Man is the best mirror of his God. He should reflect in himself the plenitude of the Trinitarian life and love, as revealed in the person of Christ. In order to be authentic, the man of Orthodoxy should engage without fear in the transfiguration of the world. First of all, he has to assume concrete reality and not to reject it in the name of an idealized historical past. Again, this is the lesson of the Incarnation: the assumption of the concrete, of the immediate. Of course, it implies freedom and responsibility and thus the assumption of risk. Nothing is to be taken for granted, nothing is secured, but he has to accept the challenge. Within the framework of the system, with its absolutist structure which takes the shape of predestination, the man can be only its blind and faithful servant. (36) But God’s call for man is to creative freedom and responsibility. He refuses to play dice with man’s life, but refuses, too, to play chess using men as lifeless pawns. (37) Despite this, freedom is sometimes a nightmare for man. Because—and here Stamoulis again evokes Dostoyevsky—‘man prefers peace, and even death, to freedom of choice in the knowledge of good and evil’ (The Brothers Karamazov). (38)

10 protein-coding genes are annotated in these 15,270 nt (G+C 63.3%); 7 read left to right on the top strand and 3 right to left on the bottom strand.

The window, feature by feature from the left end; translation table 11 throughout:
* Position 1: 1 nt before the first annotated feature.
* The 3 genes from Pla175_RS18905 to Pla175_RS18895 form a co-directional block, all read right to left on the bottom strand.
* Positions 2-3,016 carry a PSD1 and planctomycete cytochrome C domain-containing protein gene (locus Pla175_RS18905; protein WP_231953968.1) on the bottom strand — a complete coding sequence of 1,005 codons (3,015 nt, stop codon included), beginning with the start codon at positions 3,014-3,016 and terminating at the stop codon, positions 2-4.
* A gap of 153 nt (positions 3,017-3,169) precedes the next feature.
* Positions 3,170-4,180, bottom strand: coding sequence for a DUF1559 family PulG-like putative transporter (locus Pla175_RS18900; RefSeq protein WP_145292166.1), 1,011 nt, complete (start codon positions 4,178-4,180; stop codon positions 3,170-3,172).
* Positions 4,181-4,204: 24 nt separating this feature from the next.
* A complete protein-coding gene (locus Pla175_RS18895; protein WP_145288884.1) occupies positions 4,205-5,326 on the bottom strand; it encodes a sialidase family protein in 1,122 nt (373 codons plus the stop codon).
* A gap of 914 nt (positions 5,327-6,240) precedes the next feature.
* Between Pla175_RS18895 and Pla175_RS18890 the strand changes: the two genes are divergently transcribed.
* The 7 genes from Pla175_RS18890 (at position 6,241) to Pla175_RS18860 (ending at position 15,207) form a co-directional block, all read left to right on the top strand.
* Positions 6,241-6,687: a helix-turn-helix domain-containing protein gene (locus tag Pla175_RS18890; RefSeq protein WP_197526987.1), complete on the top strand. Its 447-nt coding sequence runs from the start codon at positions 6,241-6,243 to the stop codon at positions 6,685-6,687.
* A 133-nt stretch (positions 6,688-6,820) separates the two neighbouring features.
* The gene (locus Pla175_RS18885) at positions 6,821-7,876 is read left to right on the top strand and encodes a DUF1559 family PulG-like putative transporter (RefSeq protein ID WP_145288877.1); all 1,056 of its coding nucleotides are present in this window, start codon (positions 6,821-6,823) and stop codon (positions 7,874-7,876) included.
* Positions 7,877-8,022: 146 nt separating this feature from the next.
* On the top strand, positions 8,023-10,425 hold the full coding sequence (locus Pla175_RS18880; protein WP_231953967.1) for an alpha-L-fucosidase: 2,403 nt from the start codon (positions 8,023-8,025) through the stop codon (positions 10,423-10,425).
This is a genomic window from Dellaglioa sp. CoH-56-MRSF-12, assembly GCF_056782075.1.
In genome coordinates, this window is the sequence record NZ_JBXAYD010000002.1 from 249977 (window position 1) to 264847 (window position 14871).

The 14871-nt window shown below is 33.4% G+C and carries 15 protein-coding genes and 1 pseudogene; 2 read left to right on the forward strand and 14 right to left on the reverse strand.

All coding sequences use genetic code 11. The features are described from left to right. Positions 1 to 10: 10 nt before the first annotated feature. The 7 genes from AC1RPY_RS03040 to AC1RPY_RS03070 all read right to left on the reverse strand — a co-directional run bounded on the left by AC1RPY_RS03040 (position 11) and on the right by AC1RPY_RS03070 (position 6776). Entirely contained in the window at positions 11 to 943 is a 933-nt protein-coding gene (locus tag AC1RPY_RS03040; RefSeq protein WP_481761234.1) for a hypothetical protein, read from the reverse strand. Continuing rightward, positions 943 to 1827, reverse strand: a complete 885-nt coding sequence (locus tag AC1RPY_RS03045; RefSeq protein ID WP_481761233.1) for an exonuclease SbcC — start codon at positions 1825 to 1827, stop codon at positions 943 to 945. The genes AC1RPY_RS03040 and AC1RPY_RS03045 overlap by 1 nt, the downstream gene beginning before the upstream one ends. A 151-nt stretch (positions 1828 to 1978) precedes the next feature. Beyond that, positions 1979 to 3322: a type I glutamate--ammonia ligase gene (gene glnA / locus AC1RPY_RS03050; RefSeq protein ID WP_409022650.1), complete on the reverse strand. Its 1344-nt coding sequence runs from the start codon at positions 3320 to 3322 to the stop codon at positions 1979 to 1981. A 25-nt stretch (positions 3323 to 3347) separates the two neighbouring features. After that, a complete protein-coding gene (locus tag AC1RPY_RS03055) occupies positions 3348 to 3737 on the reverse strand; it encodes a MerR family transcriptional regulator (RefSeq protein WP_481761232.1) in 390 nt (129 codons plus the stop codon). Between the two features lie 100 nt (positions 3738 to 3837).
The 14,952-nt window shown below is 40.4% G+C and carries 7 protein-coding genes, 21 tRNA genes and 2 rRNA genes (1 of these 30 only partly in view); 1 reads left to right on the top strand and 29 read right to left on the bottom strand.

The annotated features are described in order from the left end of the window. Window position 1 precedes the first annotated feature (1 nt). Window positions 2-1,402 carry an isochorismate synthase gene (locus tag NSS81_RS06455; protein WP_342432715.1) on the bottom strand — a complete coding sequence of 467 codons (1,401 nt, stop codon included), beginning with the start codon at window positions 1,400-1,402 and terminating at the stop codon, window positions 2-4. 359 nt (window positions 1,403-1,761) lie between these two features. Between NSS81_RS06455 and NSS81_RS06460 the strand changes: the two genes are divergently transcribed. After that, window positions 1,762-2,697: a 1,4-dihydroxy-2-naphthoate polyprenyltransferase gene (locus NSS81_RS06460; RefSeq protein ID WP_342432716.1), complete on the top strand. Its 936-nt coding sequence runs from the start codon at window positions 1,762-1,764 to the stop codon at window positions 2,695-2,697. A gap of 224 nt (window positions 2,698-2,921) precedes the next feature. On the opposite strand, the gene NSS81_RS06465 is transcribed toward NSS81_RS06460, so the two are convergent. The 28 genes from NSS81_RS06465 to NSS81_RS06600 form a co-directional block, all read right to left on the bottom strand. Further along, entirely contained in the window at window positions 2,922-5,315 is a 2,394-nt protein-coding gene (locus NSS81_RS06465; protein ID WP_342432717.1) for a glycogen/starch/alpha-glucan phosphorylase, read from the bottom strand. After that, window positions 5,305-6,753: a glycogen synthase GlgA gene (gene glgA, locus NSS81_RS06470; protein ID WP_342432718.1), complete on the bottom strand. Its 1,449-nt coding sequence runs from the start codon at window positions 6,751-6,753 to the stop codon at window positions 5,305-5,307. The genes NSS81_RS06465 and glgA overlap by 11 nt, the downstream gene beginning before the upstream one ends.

Films, poems, stories—all are able to tell the story of theology. Theology can start anywhere; anything can be a starting point to do theology, even graffiti written on the city walls. Everywhere in culture and in proximate reality, Stamoulis discovers signs, symbols, and icons of the truth. The words applied to Oscar Wilde can just as well apply to him: anything that he touches, he transforms into gold. Under a single condition: the symbol and icon should reveal God, and not hide Him; otherwise, it becomes an idol, like the golden calf from Mount Sinai. The symbol must open itself to transcendent reality, not point to itself.